How Alternate Reality Gaming Works

The Real Surreal
A.I.'s ARG marketing campaign was one of the first of its kind.
A.I.'s ARG marketing campaign was one of the first of its kind.
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Most definitions of the word "game" refer to it as an activity played according to a set of rules. Alternate reality gaming (ARG) however, defies this common assumption and adheres to no particular rule book. How then can we define ARG? What is it and how do you play it?

ARGs have several features that make them distinct from other games. Central to ARGs is the concept known as "this is not a game" or TINAG. TINAG is fairly self-explanatory — the idea is simply that those involved in the game pretend that it isn't one.

The game that isn't a game begins with something known as a "rabbit hole." This is, of course, a reference to "Alice in Wonderland," in which Alice begins her adventures when she enters the aforementioned rabbit hole. Often there are multiple rabbit holes. In the case of the ARG mentioned in the introduction, the "AI: Artificial Intelligence" credit referring to Jeanine Salla was one rabbit hole, and the letters on the back of the promotional posters were another. A rabbit hole is simply an element placed in the real world, which draws the player into the fictive world of the ARG. Other rabbit holes can take the form of an email or a posting of some kind that lures players into the game.

The internet is another feature that makes ARGs distinct from similar types of immersive play, some of which can be considered precursors to ARGs (we'll talk about those on the next page). Often, a rabbit hole leads players to websites carefully designed to disguise the fact that their content is entirely fictional. These websites will introduce characters (like Jeanine Salla), mysteries (such as "who killed Evan Chan?") and puzzles of various kinds. A well-structured ARG adheres so closely to the immersive "this is not a game" concept that players might not realize at first that they're playing a game. However, common ARG etiquette calls for seeding the game with clues that reveal its fictional nature.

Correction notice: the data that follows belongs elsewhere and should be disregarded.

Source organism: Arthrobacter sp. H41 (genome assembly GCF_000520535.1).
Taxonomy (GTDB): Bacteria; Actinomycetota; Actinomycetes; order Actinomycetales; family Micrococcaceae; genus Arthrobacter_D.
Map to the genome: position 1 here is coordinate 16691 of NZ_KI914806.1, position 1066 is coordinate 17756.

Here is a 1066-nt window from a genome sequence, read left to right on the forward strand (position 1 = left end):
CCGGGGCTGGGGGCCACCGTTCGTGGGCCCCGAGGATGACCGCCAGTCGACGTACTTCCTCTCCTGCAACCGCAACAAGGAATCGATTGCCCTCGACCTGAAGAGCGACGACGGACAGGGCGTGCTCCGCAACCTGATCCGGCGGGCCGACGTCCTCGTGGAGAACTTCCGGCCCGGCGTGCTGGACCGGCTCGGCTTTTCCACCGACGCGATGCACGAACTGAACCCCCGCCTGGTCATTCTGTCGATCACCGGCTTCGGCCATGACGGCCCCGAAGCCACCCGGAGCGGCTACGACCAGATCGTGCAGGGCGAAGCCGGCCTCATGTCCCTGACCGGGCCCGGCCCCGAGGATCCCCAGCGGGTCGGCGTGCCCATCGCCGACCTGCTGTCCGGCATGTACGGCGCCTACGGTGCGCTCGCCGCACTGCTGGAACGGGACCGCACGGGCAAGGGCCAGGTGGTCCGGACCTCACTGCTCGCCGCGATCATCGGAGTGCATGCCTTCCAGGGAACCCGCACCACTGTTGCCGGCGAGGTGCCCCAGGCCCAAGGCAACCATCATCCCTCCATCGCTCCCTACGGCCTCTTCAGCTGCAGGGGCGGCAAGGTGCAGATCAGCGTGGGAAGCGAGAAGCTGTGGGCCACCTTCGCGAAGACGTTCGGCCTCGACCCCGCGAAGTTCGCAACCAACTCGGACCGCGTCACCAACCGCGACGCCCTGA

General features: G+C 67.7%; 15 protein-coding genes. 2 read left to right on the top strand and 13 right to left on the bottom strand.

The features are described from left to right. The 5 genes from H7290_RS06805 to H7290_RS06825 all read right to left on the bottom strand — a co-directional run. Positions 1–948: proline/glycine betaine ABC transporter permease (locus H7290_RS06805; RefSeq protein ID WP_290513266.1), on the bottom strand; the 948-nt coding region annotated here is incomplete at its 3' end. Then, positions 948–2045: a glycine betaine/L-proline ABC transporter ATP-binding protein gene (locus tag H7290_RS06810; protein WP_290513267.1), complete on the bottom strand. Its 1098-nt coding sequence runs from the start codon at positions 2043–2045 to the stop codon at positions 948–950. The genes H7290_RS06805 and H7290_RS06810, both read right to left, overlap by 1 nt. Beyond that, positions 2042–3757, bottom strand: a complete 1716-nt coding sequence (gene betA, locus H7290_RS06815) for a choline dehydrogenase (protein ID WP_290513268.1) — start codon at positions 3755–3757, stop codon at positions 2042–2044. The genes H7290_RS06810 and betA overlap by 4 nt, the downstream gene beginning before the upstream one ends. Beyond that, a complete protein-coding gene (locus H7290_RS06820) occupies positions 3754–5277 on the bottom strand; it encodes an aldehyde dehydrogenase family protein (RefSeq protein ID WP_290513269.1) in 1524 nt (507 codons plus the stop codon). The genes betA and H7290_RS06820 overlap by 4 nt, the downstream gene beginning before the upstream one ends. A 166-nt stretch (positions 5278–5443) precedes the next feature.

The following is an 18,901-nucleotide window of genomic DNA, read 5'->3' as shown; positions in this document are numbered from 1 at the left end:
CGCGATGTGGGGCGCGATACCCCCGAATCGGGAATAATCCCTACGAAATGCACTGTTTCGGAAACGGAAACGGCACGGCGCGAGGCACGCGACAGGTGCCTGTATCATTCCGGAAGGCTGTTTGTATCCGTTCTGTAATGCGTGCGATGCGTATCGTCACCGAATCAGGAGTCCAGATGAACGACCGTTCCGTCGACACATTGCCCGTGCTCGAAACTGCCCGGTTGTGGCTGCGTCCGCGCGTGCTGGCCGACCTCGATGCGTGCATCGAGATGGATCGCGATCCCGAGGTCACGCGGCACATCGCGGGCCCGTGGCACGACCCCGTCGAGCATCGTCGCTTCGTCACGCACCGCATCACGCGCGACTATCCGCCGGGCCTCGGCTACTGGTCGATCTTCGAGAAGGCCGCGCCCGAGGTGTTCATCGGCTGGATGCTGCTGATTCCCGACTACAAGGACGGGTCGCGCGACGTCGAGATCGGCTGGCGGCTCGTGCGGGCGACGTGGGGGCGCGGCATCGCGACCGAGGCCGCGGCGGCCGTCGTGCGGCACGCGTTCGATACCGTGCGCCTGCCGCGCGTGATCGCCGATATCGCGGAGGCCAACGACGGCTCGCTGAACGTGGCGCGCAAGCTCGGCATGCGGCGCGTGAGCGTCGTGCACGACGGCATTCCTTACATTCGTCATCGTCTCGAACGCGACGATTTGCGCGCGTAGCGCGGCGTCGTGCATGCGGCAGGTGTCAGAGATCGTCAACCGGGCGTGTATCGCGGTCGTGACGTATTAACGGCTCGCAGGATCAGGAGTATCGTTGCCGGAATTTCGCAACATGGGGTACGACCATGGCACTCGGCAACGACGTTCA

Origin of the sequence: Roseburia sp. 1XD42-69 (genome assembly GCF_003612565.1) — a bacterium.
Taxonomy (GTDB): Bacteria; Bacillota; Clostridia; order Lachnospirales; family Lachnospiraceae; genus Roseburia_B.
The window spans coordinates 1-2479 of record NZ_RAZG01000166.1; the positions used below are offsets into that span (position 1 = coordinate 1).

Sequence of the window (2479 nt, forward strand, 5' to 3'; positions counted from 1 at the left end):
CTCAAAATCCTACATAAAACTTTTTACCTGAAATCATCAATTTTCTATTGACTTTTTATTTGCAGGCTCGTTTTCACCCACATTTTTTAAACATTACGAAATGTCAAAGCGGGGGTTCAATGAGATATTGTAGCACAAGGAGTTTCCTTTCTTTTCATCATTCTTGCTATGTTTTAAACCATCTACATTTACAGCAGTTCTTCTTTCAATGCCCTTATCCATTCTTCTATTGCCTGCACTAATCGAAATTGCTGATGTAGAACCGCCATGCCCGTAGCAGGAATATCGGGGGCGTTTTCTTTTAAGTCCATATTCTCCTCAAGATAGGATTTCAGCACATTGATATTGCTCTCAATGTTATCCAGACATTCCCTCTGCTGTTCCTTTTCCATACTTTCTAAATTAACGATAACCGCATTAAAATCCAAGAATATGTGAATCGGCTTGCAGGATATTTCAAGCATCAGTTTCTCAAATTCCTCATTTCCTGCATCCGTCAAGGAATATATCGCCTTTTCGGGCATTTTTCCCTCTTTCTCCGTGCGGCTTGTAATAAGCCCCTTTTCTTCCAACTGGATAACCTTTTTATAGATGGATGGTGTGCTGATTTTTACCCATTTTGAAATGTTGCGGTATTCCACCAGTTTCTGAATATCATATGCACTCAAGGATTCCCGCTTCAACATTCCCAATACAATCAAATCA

While the internet is central to ARGs, the games are also characterized by their multi-platform nature. Take our working example in which the first clues appeared in a movie and on posters, which in turn led to websites. These websites might then direct players to payphones where they could receive calls that give them further clues. In other words, although an ARG makes intensive use of the internet, it can take advantage of any form of communication available.

Those behind an ARG are known as the "Puppetmasters" because they control the puppets, or characters, in the game. Large, successful ARGs typically have a team of Puppetmasters hard at work creating and disseminating clues, often as part of a marketing device for products like "AI: Artificial Intelligence." The Puppetmasters typically monitor the ARG players as the game progresses. This allows them (the Puppetmasters) to alter the game's content in real time, enhancing certain aspects, editing out others and generally interacting with the game as it's played. This interactive feature of ARGs is one of the activity's most distinctive and original features [source: Szulborski].